Drafted by Daniel Schoolenberg
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“Thailand was… really hot and humid, and the welcoming garlands of jasmine were full of bugs.”
Arriving in Thailand
I met my first wife, Carol Lee Franz, on the first day of training, and we were married on February 9, 1963, at my family home; the ceremony was performed by Dr. Robert G. Albertson, my former professor at Puget Sound.
Lee and I and the others in our group left for Thailand on February 14, had an overnight stopover in Tokyo, then arrived in Bangkok on February 16 (one result of this timing was that Lee had no birthday that year because we crossed the international dateline around midnight on February 14 and missed February 15). Our first impression of Thailand was that it was really hot and humid, and the welcoming garlands of jasmine were full of bugs.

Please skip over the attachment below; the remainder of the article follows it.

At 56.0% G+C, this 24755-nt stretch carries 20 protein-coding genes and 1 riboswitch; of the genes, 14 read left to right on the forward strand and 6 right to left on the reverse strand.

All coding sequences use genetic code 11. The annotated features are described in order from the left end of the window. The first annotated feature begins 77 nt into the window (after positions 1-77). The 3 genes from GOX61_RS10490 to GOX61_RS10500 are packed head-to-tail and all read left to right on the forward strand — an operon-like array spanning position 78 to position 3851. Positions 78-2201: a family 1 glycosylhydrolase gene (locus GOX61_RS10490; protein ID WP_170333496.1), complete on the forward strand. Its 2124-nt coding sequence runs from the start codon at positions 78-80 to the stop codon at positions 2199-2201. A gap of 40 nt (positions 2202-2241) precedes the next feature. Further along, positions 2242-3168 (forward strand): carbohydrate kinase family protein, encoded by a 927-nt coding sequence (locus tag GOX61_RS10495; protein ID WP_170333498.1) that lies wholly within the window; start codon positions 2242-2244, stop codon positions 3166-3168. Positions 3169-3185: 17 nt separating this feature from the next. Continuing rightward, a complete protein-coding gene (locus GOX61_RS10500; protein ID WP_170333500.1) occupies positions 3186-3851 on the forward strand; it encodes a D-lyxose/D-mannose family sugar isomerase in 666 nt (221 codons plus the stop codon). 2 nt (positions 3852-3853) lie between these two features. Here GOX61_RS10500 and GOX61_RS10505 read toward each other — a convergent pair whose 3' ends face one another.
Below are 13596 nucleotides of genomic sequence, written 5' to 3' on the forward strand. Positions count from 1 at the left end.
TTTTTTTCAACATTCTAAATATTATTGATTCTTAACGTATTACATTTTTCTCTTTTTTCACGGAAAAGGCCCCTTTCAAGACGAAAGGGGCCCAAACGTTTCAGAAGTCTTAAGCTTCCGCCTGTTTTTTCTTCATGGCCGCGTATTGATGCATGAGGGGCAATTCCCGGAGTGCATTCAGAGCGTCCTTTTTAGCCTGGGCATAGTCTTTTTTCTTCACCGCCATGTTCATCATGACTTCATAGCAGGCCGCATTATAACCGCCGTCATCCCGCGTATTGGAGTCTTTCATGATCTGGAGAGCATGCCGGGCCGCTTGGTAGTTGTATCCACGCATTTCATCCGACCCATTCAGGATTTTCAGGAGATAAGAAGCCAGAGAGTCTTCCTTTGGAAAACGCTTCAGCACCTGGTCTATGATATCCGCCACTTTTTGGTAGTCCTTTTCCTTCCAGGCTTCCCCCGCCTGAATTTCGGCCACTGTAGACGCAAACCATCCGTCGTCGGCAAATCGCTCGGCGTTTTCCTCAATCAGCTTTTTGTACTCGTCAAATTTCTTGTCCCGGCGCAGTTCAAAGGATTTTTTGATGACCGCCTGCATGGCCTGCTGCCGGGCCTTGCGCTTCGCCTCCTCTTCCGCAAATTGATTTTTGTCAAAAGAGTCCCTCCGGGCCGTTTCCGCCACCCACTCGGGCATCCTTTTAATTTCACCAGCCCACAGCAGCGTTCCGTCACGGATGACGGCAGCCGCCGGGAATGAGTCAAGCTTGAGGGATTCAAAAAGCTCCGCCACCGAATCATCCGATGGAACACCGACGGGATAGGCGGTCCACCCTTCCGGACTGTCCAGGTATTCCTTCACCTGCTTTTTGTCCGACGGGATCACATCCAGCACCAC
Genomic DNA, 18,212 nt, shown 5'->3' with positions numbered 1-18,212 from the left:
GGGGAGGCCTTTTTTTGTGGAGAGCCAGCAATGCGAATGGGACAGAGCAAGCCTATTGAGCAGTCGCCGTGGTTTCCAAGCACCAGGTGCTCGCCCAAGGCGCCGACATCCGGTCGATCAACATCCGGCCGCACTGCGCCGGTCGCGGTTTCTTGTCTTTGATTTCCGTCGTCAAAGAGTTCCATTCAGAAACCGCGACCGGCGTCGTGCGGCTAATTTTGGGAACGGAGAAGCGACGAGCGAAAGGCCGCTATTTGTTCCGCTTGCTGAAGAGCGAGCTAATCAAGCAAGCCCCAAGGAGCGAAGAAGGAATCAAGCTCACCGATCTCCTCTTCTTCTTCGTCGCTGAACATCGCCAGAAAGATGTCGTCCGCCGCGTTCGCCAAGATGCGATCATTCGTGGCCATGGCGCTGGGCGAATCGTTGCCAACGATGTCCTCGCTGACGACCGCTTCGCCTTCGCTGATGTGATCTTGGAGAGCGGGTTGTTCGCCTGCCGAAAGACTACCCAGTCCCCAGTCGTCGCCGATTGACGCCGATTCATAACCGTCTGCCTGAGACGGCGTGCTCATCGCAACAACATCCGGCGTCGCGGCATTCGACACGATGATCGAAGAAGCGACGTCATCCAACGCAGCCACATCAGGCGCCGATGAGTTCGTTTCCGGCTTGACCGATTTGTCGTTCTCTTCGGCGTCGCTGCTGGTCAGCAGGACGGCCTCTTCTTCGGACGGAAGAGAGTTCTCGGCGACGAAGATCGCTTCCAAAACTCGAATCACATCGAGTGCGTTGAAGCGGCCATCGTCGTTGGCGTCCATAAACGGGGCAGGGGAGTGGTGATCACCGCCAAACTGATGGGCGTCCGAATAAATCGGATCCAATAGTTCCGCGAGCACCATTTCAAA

During our first week in Thailand, we had several orientation sessions and got to know the PC staff and several people from the Thai Ministry of Education. Lee and I stayed with a young host family, a couple who had recently returned from studying at the University of Michigan, Thermphan and Darawan Bunnag––after whom we later named our daughter. They were from a prominent family; her father was later the head of the Royal Thai Air Force.
One event of note that week: because we were among the first PC Volunteers to come to Thailand––Group 3––the Ambassador hosted a reception in our honor at his Residence. Little did I realize that one day 40 years later I would be living in that Residence and hosting a reception for the members of my Peace Corps group!
“Our arrival was classic––no one was there to meet us.”
Living and Teaching in Buriram and Lamphun
JOHNSON: At the end of that first week, we left for Buriram, a relatively poor province in Northeastern Thailand, accessible only by train twice per day. Our arrival was classic––no one was there to meet us, and we had no idea where to go or even whom to ask for. Fortunately, some concerned people who got off the same train took it upon themselves to take care of us, and before long a group of people from the school arrived and hustled us off to a typical Thai-style house, which was to be our residence. They were profusely apologetic.